An example of the process or method of making such laminates is as follows. As many as five to ten such configurations can be placed in a row on a wooden stand with slats running perpendicular to the edges of the laminate. The glass/plastic layers are connected on three sides with double sided tape. The edges are heat sealed with polyisobutyl rubber strips and the whole is placed vertically on its edge. Foamed rigid sheets are clamped on either side of the multiple laminates to prevent bowing of the laminates when the resin is introduced. The catalyzed resin is introduced into the space between the glass and plastic layers at the untaped open edge at the top. With the laminate in the vertical position, the resin easily enters the space between the glass and plastic sheets. Entrained air quickly comes to the surface and dissapates. After filling, the mix is allowed to react.
When the resin level reaches the top, further resin addition ceases. Cure temperature range preferably range from about 50° to about 100° F., and most preferably from about 60° F. to about 90° F. and the cure is complete within about a 12 hour period. The foamed sheets are removed about one hour after resin introduction to allow for heat dissipation. The fourth side is heat sealed with a polyisobutyl rubber strip. After the resin has cured, the top part of the laminate is heat sealed with polyisobutyl rubber strips. After 12 hours of curing, the laminate is ready for testing. The advantages of this fabrication technique include:
1. Ambient temperature cure.
2. Single rapid resin pour with rapid air removal.
3. Two component mix or optional three component mix.
4. Inexpensive fabrication equipment.
The production of these laminates is, however, not limited to just this method and can be produced by any of a number of methods known to those skilled in the art.
In order that persons in the art may better understand the practice of the present invention, the following Examples are provided by way of illustration, and not by way of limitation. Additional background information known in the art may be found in the references and patents cited herein, which are hereby incorporated by reference.
a. Four base resins are included as examples. Only the glycol type varies in the process formulations.
b. Process procedures vary.
c. Thinning monomer is t-butyl styrene with 30 ppm of t-butyl hydroquoine in each case.
d. Process specifications for each example are as follows:
1. Oligomer color: 50 A.P.H.A. max.
2. Acid number range: 14-25.
3. Viscosity (Gardner Bubble) range at 60% solid and 40% styrene: B-C.
4. Molecular weight (G.P.C.) range: 900-1200.
5. Residual glycol<1%.
______________________________________ mol.Reactants moles wt. mole wt. % charge gms.______________________________________water 1.25 18.0 22.5 1.49 59.6maleic 1.00 98.0 98.0 6.48 259.2anhydridephthalic 1.60 148.0 236.8 15.66 626.4anhydrideadipic acid 3.00 146.0 438.0 28.96 1158.4dipropylene 4.50 134.0 603.0 39.87 1594.8glycolpropylene 1.50 76.0 114.0 7.54 301.6glycol 1512.3 100.00 4000.0 gms.______________________________________
Stabilizer: 100 ppm (ethoxylated phosphoric acid); Albrastab 190 (Albright/Stevens Corp.)
______________________________________ mol. moles wt. mole wt. % charge gms.______________________________________water 1.25 18.0 22.5 1.71 68.4maleic 1.00 98.0 98.0 7.46 298.4anhydridephthalic 1.60 148.0 236.8 18.07 722.8anhydrideadipic 3.00 146.0 438.0 33.33 1333.2acid2 methyl1, 1,3propane diol 4.50 90.0 405.0 30.81 1232.4propylene 1.50 76.0 114.0 8.67 346.8glycol 1314.3 100.00 4002.0 gms.______________________________________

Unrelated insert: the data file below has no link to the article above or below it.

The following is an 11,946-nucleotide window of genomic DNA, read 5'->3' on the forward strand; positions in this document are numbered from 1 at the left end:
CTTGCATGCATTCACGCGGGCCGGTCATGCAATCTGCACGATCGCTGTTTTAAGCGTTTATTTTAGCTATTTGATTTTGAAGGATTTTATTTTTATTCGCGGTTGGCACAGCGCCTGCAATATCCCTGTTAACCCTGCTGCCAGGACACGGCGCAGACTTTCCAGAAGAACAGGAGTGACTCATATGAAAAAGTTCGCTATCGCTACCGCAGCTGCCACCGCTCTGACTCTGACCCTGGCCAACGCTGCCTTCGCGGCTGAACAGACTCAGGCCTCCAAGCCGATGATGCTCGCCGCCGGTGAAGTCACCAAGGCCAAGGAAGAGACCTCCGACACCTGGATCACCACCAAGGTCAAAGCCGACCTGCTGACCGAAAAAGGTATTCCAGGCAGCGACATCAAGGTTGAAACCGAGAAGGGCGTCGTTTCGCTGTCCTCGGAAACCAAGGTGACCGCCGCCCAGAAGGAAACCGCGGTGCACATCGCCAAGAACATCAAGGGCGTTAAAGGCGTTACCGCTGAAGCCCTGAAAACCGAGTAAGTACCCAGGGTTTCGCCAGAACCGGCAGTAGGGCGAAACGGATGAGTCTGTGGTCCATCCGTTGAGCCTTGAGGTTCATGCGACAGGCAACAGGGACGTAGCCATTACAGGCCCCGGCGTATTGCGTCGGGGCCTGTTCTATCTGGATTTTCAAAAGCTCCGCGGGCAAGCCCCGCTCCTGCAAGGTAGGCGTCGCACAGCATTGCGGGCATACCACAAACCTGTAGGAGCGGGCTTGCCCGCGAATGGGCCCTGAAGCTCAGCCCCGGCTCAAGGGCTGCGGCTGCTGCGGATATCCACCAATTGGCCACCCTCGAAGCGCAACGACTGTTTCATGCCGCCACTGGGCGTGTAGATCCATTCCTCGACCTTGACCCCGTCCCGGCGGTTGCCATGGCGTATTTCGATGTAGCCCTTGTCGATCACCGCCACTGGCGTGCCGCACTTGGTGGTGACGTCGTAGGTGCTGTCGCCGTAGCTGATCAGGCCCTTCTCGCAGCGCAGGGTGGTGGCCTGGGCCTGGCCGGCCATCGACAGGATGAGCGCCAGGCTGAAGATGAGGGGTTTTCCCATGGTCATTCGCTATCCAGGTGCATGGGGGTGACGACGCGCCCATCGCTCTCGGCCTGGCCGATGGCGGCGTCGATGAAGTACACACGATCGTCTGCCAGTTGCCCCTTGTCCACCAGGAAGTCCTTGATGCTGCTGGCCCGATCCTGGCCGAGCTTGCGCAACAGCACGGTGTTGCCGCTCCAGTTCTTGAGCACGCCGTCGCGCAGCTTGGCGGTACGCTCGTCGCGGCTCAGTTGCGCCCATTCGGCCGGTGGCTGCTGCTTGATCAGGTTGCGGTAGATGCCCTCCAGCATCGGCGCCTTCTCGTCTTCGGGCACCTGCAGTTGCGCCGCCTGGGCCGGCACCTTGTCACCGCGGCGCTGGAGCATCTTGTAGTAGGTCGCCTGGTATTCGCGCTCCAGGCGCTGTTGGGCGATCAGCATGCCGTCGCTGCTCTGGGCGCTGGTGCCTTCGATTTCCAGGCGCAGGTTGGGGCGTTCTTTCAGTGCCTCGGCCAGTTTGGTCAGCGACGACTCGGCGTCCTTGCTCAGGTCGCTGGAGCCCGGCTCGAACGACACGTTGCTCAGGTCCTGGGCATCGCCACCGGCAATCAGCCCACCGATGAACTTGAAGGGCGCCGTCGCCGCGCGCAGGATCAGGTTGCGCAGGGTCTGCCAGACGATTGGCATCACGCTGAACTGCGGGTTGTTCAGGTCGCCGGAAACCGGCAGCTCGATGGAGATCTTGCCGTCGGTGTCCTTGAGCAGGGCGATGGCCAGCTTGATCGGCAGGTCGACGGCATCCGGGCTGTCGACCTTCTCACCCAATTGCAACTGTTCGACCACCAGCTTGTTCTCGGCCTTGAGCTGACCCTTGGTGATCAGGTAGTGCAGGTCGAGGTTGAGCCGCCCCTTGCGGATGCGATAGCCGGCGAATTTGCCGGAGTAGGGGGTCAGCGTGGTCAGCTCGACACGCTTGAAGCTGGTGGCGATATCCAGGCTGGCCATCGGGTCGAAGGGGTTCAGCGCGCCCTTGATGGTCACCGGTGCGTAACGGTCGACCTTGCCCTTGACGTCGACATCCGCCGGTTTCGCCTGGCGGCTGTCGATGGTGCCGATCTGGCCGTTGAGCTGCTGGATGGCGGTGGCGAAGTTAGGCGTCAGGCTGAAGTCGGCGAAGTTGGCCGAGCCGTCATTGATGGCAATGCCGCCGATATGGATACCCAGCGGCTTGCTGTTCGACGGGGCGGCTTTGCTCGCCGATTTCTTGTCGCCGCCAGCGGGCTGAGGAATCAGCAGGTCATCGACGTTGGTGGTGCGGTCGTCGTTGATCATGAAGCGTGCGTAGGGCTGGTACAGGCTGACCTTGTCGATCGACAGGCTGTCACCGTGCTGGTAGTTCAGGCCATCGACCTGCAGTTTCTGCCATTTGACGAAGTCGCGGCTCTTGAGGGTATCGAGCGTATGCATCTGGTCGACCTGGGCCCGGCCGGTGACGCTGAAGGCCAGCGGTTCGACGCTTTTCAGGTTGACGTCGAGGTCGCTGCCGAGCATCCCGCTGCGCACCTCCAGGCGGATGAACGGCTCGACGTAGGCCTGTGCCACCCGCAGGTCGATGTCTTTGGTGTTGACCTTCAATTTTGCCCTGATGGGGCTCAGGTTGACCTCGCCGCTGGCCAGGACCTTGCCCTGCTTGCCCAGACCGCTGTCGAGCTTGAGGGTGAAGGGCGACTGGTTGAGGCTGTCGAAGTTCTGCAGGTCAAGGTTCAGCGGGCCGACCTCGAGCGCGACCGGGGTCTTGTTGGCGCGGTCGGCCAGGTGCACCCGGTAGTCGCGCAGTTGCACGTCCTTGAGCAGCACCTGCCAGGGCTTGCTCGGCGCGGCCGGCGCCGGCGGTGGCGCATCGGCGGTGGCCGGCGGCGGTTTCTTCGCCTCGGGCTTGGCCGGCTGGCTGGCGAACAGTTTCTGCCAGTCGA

Stabilizer: 100 ppm (ethoxylated phosphoric acid) -Albrastab 190 (Albright/Stevens Corp.)
Calc. Theo. H2 O removed=539.8 gms.
Cook Procedure (Examples I and II)
All ingredients are added to a 4 L. resin kettle equipped with mechanical stirrer, packed column, thermocouple, and an inert gas blanket inlet. The mix is heated with an electric mantle while stirring under an inert gas blanket at 200° C. until the acid number of the mix is 50 or below. An inert gas sparge is applied and the mix is cooked until the acid number is 15 or below and the Gardner viscosity is between a B and C (60% solids/40% styrene).
The solids are cooled to 150° C. and thinned with 25% t-butyl styrene with additional cooling. Tolylhydroquinone (30 ppm based on total resin mix) is added to the t-butylstyrene prior to thinning.
______________________________________ moles mol. wt. mole wt. % charge gms.______________________________________water 2.25 18.0 40.5 2.81 112.4maleic 2.0 98.0 196.0 13.57 542.8anhydrideadipic acid 3.60 146.0 438.8 30.33 1218.2(Exxon)dicyclo- 0.40 132.0 52.6 3.64 145.6pentadienedipropylene 4.50 134.0 603.0 41.76 1670.4glycolpropylene 1.50 76.0 114.0 7.89 315.6glycol 144.1 100.00 4000.0______________________________________
Stabilizer: 100 ppm (ethoxylated phosphoric acid) Albrastab 190 (Albright/Stevens)
Calc. Theo. water removed=467.0 gms
______________________________________ moles mol. wt. mole wt. % charge gms.______________________________________water 2.25 18.0 40.5 3.20 128.0maleic 2.00 98.0 196.0 15.47 618.8anhydrideadipic acid 3.60 146.0 438.8 34.57 1382.8(Exxon)dicyclo- 0.40 132.0 52.6 4.15 166.0pentadiene2-methyl, 6.00 90.0 540.0 42.62 1704.81,3 pentanediol 1267.1 100.01 4000.4______________________________________
Stabilizer: 100 ppm (ethoxylated phosphoric acid) - Albrastab 190 (Albright/Stevens)
Calc. Theo. Water removed=582.5 gms
Cook Procedure (Examples III and IV)
All ingredients are added except dicyclopentadiene. With the same type of equipment set up as in Examples I and II, the mix is heated to 200° C. and reaction water is removed until acid number is 50 or below. At this point the process is cooled to 170° C. and the dicyclopentadiene is added in 2 shots over a 45 minute period. After a 2 hour hold period at 170°-180° C., the whole is placed on main vent and sparged until the acid number is 14-18 and the Gardner-Holt viscosity ay 60% solid and 40% styrene equals B-C. From this point on all else remains the same as in Procedures for Examples I and II.